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Appealing To The Masses: Brahms' Requiem

German Composer Johannes Brahms.
Hulton Archive
Getty Images
German Composer Johannes Brahms.

The idea of composing a requiem in the German language based on texts from the Lutheran Bible and the Apocrypha began to take shape in Brahms' mind in 1857, a year after the death of his friend and mentor, Robert Schumann. But it wasn't until 1865, following the death of Brahms' mother, that he took up composition of the music in earnest.

After another three years, the work stood complete, having grown from a choral piece into a cantata, and then into a seven-movement Requiem for chorus, soloists and orchestra. In the process, it became the central work of Brahms' career, the one that established him as a composer of major stature and linked two of the most important spheres of his lifelong musical endeavor, the vocal and the symphonic.

A northerner, Brahms was steeped in the traditions of Protestantism, though unlike Bach, he remained unconvinced of man's afterlife. It was not his intention to pattern his Requiem after the Latin mass for the dead, nor to proclaim what he felt were false hopes for resurrection. Instead, Ein Deutsches Requiem is a work of consolation for those left behind.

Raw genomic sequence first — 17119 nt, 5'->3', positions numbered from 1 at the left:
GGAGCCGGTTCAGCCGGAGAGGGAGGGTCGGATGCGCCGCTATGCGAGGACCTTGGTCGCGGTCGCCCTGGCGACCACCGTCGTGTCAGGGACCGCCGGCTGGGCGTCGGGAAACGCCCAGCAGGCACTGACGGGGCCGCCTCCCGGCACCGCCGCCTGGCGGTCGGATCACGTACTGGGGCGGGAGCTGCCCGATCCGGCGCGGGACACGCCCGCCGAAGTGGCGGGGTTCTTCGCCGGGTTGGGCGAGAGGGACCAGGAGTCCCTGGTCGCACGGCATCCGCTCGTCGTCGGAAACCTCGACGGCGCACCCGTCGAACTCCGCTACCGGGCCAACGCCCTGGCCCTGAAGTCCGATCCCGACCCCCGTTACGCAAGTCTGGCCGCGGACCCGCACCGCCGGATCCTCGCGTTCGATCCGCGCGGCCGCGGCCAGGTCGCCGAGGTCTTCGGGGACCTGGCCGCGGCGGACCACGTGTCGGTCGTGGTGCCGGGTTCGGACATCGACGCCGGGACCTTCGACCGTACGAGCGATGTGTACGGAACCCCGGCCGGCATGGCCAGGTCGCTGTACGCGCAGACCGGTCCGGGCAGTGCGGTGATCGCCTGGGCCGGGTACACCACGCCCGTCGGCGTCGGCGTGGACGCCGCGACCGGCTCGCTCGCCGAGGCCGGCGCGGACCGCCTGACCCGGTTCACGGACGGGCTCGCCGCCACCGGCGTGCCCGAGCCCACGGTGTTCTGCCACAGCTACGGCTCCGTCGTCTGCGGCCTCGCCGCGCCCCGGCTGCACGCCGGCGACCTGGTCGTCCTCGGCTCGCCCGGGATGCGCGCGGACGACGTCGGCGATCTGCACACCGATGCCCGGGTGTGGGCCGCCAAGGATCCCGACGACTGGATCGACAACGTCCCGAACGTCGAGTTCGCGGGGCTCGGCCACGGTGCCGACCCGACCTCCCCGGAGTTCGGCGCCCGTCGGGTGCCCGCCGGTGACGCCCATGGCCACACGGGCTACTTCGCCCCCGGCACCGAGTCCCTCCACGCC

The gentle opening movement, "Selig sind, die da Leid tragen" (Blessed are they that mourn), immediately marks the shift of emphasis toward the living. The remaining movements touch on the subject of death from a variety of angles. With "Selig sind die Toten" (Blessed are the dead), the work ends on a note of untroubled acceptance and resignation, in the pastoral key of F major, far from the sting of death.

Klemperer's Spirituality

Otto Klemperer's account, recorded in 1961, remains unmatched among readings that emphasize the spirituality of the score. Drawing committed playing and singing from his forces, Klemperer opens the doors to the beauty of the music without fuss or fanfare. Elizabeth Schwarzkopf's expressive portamento sounds a bit dated in style, but her singing is characterful nonetheless, while Dietrich Fischer-Dieskau is a paragon of restrained expressiveness. The singing of the Philharmonia Chorus is especially beautiful.

EMI has done an exemplary job with this latest remastering, part of its "Great Recordings of the Century" series. Compared with previous CD incarnations, there is new depth to the image and better resolution of detail. The weight of the organ can really be felt, while the richness of tone in the orchestra is astonishing.

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Ted Libbey
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